Werner and Hannelie Groenewald, October 2014INcontext
Three armed Taliban insurgents swept into a Kabul guesthouse on Nov. 29, murdering three South Africans and two Afghans in the compound of an international aid agency in the Afghan capital.
Werner Groenewald and his two teenage children were murdered in the guesthouse where they lived in Kabul’s western Karte Seh district, along with an Afghan employee of their small aid organization, Partnership in Academics and Development (PAD). Another Afghan man visiting the compound at the time was also shot dead.
Dr. Hannelie Groenewald, the wife and mother of the South African victims, returned home late that Saturday afternoon from her work at a medical clinic to find her family’s bullet-ridden bodies being loaded onto ambulances. They included her son Jean-Pierre (17), and daughter, Rode (15).
The attackers had set the house ablaze, leaving her with only the clothes she was wearing and destroying all the family’s documents and other possessions.
At least seven Afghans present in the compound were held hostage during the four-hour battle between the attackers and Afghan security forces. Another two persons were injured by random gun shots in the basement area. The murdered Afghan staff member of PAD, who is not named for security reasons, was married with two small children.
One surviving Afghan who reportedly managed to hide himself behind steel cabinets in the compound, which served as both home and offices for PAD staff, said the attackers shot Groenewald in the leg when they entered the building.
The insurgents had thrown a grenade at the gate into the compound to force their way into the two-story guesthouse. They were armed and wearing police uniforms, with one militant strapped into a suicide vest.
According to what Hannelie Groenewald later told her sister Riana du Pleiss, in Pretoria, “They took people hostage, and then they went upstairs after Werner again. They shot Werner again and the children. That’s where they died.”
When the militants were finally cornered by Afghan forces, one attacker detonated his suicide vest, and the other two were shot and killed.
The day after the PAD attack, Kabul chief of police Gen. Zahir Zahir submitted to the Afghan Interior Minister his resignation, which local press reported had been accepted. But on Dec. 1, the capital’s police spokesman told both Agence France-Presse and Afghanistan’s Channel 1 TV that security officials had refused to accept the general’s resignation and reinstated him. Gen. Zahir himself had been targeted earlier in November by a suicide bomber, who managed to enter his offices when he was not present and killed his deputy.
Kabul has been rocked by nine deadly suicide attacks since mid-November, targeting foreign guesthouses, embassy vehicles, U.S. troops and an Afghan woman member of parliament. The renewed Taliban attacks have come just weeks before the withdrawal of foreign combat troops from Afghanistan by December 31.
In a Twitter message sent out by Taliban spokesman Zabiullah Mujahid, the strictly Islamist insurgents fighting for political control of Afghanistan claimed that the PAD compound housed “a secret Christian missionary group.”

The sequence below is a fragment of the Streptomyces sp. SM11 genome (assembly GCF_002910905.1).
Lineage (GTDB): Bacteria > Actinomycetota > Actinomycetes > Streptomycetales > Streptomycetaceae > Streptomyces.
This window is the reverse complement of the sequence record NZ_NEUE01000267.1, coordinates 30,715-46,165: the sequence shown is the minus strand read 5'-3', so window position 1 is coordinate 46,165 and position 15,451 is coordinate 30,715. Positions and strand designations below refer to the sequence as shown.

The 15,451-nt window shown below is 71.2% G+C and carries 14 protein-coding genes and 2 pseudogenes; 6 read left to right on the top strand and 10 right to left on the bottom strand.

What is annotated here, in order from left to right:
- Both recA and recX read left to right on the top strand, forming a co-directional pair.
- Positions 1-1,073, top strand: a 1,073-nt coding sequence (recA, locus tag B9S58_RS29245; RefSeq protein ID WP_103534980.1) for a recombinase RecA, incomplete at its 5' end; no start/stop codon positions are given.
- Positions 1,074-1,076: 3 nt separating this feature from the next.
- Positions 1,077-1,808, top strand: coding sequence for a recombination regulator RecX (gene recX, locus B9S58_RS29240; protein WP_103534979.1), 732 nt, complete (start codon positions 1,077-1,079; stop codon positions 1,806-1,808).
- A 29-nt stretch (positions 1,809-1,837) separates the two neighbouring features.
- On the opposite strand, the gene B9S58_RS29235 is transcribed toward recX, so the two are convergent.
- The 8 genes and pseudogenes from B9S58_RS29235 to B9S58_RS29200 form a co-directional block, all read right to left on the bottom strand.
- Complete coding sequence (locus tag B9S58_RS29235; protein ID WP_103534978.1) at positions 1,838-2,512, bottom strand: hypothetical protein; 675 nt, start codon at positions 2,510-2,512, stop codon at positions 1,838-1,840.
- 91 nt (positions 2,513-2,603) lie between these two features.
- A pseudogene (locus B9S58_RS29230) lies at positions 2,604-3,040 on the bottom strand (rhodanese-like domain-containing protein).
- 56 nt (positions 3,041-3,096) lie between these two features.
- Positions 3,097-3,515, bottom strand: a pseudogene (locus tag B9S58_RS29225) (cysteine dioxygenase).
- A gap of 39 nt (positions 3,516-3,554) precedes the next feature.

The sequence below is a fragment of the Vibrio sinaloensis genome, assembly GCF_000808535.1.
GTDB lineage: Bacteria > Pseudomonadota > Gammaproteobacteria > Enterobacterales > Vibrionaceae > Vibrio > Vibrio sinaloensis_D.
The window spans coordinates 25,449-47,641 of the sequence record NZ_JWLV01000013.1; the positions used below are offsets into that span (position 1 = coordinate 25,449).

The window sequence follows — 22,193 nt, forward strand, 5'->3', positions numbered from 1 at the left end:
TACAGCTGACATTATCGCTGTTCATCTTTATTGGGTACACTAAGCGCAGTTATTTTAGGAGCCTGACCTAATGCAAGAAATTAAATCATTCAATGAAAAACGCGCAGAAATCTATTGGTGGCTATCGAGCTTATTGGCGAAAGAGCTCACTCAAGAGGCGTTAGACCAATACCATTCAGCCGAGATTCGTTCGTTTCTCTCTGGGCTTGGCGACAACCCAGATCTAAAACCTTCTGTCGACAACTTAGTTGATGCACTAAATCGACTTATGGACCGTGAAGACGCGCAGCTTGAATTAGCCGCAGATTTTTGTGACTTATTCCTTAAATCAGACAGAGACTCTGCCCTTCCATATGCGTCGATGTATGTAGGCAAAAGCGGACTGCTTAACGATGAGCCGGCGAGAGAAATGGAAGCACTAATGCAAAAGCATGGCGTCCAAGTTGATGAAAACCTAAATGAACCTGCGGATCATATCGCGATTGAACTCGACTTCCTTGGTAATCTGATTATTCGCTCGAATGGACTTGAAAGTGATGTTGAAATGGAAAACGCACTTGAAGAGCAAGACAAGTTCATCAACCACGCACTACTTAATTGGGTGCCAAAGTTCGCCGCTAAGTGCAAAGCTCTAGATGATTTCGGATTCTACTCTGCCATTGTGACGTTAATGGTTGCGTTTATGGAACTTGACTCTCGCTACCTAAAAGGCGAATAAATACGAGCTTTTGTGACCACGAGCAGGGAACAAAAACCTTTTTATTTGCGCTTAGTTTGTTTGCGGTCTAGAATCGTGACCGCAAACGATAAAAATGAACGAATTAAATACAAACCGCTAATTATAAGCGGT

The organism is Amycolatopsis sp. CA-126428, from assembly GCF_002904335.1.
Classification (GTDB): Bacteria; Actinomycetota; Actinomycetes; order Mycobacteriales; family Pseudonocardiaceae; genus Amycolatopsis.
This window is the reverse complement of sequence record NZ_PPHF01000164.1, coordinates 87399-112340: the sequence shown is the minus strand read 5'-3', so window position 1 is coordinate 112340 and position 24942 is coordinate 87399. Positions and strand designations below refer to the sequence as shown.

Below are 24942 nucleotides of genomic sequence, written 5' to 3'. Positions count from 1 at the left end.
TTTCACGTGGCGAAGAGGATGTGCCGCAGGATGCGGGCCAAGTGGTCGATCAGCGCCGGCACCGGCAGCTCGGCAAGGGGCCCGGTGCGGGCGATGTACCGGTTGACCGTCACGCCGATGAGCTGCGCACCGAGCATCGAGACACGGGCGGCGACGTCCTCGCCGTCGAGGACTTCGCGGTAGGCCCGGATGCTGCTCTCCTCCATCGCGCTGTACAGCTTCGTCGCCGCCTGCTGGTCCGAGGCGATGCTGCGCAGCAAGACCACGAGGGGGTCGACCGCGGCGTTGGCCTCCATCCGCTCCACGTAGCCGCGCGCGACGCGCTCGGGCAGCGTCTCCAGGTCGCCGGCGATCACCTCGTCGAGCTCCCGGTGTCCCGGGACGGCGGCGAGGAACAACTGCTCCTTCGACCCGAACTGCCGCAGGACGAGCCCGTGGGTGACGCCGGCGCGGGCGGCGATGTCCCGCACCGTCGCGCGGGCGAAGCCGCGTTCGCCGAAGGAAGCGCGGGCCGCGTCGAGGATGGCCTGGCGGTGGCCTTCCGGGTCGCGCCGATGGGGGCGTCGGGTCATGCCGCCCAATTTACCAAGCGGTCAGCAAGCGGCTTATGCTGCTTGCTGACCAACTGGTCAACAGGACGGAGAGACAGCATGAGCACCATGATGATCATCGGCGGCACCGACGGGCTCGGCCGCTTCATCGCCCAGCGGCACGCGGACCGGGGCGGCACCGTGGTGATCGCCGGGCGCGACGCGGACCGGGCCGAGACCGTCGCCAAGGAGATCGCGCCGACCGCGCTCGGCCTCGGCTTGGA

But Du Plessis refuted the allegation, as quoted by several international media sources: “They thought Werner was a missionary trying to convert Muslims to Christians, but Werner was not. He was an aid worker there to uplift Afghanistan. He did great work.”
In a posting on his LinkedIn profile, Groenewald had written, “I am a change agent. Wherever I can, I try to influence positive change. I find great peace in the knowledge that I have contributed to someone else’s advancement in life.”
A statement published Nov. 30 on the PAD website released out of Redlands, California, confirmed the group’s ongoing commitment to continue its humanitarian work, despite the “selfless sacrifice” of their staff’s lives: “We honor their commitment to the people of Afghanistan. . .In the midst of this unprovoked attack, Partnership in Academics and Development remains committed to providing educational resources for Afghan citizens as they become part of the international community.”
Speaking from Pretoria, Du Plessis told World Watch Monitor that she and her family were “praying earnestly” for her sister Hannelie as she made all the complicated arrangements necessary with the local authorities in Kabul, “in order to be repatriated back to South Africa with the bodies just as soon as possible.”
“We ask people everywhere to pray for the safety of everyone else who is working in Afghanistan in similar situations, that there will not be more ‘copycat’ attacks mounted against those doing humanitarian work there,” Du Plessis said.
Groenewald was the local director of PAD’s educational projects in Afghanistan. A former pastor in the Dutch Reformed Church, he and his family had lived in Afghanistan since August 2003. Like other longer-term NGO staff families well versed in the local language and culture, the Groenewelds had stayed together, homeschooling their children as they grew up in Kabul.
Funeral services for the three South African Christians are being planned at the family’s home church, the Dutch Reformed Church in Moreleta Park.